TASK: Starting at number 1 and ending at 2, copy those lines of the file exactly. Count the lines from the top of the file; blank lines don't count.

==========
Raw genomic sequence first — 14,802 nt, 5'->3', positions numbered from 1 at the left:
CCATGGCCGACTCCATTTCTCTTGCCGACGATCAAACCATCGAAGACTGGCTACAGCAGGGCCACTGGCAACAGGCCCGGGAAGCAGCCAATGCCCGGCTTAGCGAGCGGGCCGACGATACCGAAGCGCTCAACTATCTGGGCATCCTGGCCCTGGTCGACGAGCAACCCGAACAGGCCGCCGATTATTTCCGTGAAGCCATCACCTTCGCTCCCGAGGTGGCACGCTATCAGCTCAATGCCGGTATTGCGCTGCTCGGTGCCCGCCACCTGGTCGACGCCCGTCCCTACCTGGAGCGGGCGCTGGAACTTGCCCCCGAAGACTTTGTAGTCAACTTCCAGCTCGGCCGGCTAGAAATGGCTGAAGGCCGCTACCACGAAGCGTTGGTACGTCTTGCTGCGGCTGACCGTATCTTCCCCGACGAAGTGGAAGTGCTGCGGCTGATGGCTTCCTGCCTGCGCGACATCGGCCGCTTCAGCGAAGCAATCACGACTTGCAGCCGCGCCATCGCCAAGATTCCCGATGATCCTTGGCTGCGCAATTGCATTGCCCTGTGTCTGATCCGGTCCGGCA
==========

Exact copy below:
Raw genomic sequence first — 14,802 nt, 5'->3', positions numbered from 1 at the left:
CCATGGCCGACTCCATTTCTCTTGCCGACGATCAAACCATCGAAGACTGGCTACAGCAGGGCCACTGGCAACAGGCCCGGGAAGCAGCCAATGCCCGGCTTAGCGAGCGGGCCGACGATACCGAAGCGCTCAACTATCTGGGCATCCTGGCCCTGGTCGACGAGCAACCCGAACAGGCCGCCGATTATTTCCGTGAAGCCATCACCTTCGCTCCCGAGGTGGCACGCTATCAGCTCAATGCCGGTATTGCGCTGCTCGGTGCCCGCCACCTGGTCGACGCCCGTCCCTACCTGGAGCGGGCGCTGGAACTTGCCCCCGAAGACTTTGTAGTCAACTTCCAGCTCGGCCGGCTAGAAATGGCTGAAGGCCGCTACCACGAAGCGTTGGTACGTCTTGCTGCGGCTGACCGTATCTTCCCCGACGAAGTGGAAGTGCTGCGGCTGATGGCTTCCTGCCTGCGCGACATCGGCCGCTTCAGCGAAGCAATCACGACTTGCAGCCGCGCCATCGCCAAGATTCCCGATGATCCTTGGCTGCGCAATTGCATTGCCCTGTGTCTGATCCGGTCCGGCA